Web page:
Power for Progress…
A weekly column from the Grand River Dam Authority
The shoreline of Grand Lake is much cleaner today, thanks to a cooperative effort of many lake area businesses, the City of Grove, the Grand River Dam Authority and others who lent a hand for Lady Grand.
Working together, they removed old dock foam from all around the lake to help preserve the scenic shoreline that has defined Grand for over seven decades.
Actually, large piles of old dock foam have been building at selected sites around the shore for weeks now, but the real push, with assistance from the public, took place February 6 – 10. Now that all that foam has been collected, GRDA crews will soon load it up and deliver it to Covanta Energy’s “energy from waste” facility in Tulsa. Covanta – which processes over 1,100 tons of refuse per day in Tulsa – will convert the old foam to both steam and electricity for beneficial uses.
While this may have been the most comprehensive shoreline cleanup effort, it is not the first time lake area stakeholders have worked together to preserve the scenery. Each year, GRDA works with organizations like the Grand Lake Sail & Power Squadron, the Monkey Island Association and others on shoreline cleanups. Those events, as well as this most recent cleanup, are successful because of the efforts of the many volunteers who care for the waters of Grand Lake.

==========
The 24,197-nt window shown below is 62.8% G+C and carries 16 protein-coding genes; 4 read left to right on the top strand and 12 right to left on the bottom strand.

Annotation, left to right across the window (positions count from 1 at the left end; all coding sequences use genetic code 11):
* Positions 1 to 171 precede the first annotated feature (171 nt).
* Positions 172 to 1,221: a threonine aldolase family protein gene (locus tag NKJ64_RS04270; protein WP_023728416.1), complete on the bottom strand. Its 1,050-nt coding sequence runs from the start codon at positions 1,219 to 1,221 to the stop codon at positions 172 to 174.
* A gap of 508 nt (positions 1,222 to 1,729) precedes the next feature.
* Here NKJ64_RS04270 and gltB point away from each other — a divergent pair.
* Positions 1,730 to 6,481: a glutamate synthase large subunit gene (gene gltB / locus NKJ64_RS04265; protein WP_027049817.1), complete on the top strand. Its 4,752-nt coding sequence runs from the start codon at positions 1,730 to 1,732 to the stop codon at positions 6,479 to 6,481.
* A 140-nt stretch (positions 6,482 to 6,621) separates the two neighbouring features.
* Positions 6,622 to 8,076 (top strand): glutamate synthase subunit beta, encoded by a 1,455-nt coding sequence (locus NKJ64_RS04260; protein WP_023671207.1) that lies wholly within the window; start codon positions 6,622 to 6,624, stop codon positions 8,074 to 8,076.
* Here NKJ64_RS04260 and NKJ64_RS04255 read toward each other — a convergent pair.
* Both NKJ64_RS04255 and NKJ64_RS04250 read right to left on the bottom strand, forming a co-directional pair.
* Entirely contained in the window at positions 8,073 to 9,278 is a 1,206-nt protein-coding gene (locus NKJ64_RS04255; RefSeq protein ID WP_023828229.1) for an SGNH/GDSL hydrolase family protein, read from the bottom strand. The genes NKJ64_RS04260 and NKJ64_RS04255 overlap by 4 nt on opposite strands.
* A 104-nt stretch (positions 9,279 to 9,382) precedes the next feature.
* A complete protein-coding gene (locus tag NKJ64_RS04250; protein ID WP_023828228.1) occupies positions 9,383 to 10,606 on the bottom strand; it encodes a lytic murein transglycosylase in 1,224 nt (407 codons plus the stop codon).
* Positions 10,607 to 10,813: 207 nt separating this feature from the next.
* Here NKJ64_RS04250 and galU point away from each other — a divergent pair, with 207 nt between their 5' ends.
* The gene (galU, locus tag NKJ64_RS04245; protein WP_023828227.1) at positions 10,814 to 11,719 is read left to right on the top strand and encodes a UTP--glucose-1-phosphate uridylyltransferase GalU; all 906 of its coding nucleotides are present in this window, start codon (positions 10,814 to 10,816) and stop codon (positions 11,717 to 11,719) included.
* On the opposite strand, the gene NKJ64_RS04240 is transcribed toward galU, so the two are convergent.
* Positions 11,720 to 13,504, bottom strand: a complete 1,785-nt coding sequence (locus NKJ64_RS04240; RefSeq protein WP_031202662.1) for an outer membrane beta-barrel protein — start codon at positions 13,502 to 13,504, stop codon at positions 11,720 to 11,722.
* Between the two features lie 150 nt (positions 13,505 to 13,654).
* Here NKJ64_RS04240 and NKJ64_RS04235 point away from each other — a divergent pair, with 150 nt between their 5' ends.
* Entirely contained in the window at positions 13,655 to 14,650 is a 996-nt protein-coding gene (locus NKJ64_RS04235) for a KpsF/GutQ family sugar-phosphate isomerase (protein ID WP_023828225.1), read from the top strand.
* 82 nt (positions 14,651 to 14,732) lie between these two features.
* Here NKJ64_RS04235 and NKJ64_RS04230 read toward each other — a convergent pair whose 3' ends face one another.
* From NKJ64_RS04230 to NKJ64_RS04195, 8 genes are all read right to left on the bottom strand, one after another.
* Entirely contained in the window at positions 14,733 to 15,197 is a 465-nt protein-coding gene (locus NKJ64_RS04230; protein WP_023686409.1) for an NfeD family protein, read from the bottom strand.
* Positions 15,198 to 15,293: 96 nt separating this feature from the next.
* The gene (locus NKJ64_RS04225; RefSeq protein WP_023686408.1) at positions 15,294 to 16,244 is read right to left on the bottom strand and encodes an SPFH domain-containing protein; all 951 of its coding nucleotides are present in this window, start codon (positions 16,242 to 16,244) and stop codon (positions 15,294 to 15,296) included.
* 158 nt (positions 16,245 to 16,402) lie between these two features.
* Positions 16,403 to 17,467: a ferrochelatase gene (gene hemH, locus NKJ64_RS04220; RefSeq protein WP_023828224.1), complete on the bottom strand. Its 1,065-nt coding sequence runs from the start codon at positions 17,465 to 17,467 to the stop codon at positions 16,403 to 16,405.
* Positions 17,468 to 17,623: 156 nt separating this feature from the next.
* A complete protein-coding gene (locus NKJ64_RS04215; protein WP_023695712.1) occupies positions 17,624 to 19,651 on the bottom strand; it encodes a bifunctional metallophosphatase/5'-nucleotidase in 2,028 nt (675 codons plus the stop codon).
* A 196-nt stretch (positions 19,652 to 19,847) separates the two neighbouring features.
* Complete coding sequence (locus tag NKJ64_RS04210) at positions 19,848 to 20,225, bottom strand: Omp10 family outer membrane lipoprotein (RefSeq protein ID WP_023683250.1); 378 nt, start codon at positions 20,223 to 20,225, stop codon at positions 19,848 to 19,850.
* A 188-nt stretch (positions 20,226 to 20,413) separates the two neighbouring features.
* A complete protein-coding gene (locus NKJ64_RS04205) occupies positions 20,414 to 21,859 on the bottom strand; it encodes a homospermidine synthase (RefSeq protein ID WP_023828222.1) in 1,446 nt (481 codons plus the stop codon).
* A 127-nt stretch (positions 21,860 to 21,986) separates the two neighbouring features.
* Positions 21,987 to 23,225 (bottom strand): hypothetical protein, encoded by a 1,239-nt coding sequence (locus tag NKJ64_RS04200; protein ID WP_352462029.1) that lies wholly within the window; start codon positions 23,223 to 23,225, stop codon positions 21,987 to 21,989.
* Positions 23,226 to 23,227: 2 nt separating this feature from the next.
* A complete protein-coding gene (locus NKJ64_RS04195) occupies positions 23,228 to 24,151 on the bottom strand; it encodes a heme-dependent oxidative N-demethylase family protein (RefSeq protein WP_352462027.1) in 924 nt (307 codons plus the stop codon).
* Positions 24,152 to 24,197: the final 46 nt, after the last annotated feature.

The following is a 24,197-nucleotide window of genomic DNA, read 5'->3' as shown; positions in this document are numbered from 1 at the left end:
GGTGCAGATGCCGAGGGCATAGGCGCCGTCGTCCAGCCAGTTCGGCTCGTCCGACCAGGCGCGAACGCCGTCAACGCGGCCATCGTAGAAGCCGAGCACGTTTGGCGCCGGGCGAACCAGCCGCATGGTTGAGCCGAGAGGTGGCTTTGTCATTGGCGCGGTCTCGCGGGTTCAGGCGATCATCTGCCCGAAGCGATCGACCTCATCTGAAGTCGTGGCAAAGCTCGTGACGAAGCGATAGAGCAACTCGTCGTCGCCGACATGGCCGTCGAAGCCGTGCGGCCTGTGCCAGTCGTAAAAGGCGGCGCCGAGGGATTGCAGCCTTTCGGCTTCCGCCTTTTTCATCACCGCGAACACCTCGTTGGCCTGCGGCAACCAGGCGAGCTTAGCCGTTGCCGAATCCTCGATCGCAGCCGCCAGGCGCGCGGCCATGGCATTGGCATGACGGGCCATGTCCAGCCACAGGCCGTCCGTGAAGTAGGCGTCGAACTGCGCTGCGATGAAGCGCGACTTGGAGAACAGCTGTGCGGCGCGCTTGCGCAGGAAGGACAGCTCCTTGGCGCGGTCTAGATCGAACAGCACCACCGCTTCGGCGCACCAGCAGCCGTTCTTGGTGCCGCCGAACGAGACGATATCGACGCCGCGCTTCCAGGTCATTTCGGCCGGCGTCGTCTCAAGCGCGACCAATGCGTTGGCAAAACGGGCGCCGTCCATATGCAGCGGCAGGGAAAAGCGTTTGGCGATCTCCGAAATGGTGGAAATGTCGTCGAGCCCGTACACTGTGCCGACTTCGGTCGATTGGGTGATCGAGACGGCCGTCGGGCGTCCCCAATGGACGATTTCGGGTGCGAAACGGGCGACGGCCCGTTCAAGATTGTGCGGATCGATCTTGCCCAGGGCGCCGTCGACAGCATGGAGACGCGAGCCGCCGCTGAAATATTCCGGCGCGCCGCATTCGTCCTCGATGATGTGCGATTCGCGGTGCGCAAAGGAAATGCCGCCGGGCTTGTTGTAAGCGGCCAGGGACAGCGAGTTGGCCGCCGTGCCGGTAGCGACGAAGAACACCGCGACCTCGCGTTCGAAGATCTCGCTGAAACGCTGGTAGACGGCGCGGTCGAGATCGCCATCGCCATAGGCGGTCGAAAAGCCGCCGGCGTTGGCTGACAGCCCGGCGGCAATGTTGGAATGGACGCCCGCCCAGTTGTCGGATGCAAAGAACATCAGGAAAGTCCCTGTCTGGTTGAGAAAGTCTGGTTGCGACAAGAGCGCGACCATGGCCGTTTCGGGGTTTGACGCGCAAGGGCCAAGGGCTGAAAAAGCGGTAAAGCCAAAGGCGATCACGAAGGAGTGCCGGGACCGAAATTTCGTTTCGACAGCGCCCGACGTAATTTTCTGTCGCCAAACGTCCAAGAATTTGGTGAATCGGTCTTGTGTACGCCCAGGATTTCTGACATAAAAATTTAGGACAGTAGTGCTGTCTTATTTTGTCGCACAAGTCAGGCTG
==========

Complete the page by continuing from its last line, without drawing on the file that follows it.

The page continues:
That affection for the lake is not lost on GRDA. In fact, supporting environmental awareness and proper stewardship of the natural resources in the Grand River basin is part of the GRDA mission. And having the opportunity to work with so many lake area stakeholders, to preserve those resources, makes the mission successful.
It is a success that is evident across the lakes region. It shows up not just in clean shorelines but in real dollars as the positive economic impact of GRDA lakes on the state’s recreation and tourism industry continues to grow. Within five years, the economic impact of GRDA – made possible in part by its contributions to tourism and recreation in the lakes area – is estimated to equal $300 million in real disposable income for Oklahomans (according to a recent Oklahoma Department of Commerce study).
So, whether it’s the upcoming Bassmaster Classic which will allow the sport of professional fishing to shine its national spotlight on Grand later this month, or it’s the broad tax base and ongoing economic development that exists along the shore year-round, proper stewardship of Grand Lake is good for Oklahoma.
GRDA is grateful to the many Oklahoma volunteers who helped with that process last week.
# # #